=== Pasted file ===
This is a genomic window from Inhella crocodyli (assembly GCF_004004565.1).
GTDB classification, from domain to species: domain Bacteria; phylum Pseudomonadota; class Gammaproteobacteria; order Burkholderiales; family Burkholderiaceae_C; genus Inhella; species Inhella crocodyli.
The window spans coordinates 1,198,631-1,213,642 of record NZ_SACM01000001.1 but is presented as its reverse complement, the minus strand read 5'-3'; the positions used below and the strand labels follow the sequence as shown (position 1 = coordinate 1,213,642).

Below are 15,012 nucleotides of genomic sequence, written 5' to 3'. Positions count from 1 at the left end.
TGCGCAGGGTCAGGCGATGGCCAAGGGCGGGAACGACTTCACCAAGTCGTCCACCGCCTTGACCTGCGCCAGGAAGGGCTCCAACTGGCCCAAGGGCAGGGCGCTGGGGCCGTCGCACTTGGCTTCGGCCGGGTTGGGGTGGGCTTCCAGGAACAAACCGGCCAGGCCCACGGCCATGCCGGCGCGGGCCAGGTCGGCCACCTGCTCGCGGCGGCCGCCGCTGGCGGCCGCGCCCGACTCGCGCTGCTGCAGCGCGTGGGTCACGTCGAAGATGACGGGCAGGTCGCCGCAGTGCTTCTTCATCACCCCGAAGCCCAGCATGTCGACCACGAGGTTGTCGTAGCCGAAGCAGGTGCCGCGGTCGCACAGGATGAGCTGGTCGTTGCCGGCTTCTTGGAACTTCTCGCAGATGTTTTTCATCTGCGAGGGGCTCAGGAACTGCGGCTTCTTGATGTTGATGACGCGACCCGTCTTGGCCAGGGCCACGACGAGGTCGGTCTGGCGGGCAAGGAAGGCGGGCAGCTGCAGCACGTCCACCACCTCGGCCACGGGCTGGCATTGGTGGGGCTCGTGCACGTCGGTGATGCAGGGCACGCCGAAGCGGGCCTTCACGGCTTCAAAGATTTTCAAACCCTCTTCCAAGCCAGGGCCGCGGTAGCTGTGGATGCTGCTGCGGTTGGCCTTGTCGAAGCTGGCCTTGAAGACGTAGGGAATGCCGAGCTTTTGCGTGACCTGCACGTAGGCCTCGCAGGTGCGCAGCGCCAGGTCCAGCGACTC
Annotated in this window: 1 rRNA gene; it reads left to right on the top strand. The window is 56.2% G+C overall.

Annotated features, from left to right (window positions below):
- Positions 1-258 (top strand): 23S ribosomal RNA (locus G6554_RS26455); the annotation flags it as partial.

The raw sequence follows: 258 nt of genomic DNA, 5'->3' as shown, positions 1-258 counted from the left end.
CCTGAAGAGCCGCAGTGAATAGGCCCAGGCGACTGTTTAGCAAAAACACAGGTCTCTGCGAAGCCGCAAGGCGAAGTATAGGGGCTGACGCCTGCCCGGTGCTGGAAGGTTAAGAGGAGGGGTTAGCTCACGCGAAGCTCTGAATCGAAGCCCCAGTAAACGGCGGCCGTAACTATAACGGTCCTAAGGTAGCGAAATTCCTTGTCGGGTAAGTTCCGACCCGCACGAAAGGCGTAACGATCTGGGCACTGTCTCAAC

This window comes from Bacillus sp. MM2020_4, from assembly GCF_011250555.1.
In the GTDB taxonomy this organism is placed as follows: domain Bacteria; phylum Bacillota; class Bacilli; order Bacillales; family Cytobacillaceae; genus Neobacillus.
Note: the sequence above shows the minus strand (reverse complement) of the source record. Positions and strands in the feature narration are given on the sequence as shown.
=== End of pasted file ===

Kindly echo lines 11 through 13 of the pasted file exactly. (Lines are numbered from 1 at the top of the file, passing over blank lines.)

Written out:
This window comes from Bacillus sp. MM2020_4, from assembly GCF_011250555.1.
In the GTDB taxonomy this organism is placed as follows: domain Bacteria; phylum Bacillota; class Bacilli; order Bacillales; family Cytobacillaceae; genus Neobacillus.
Note: the sequence above shows the minus strand (reverse complement) of the source record. Positions and strands in the feature narration are given on the sequence as shown.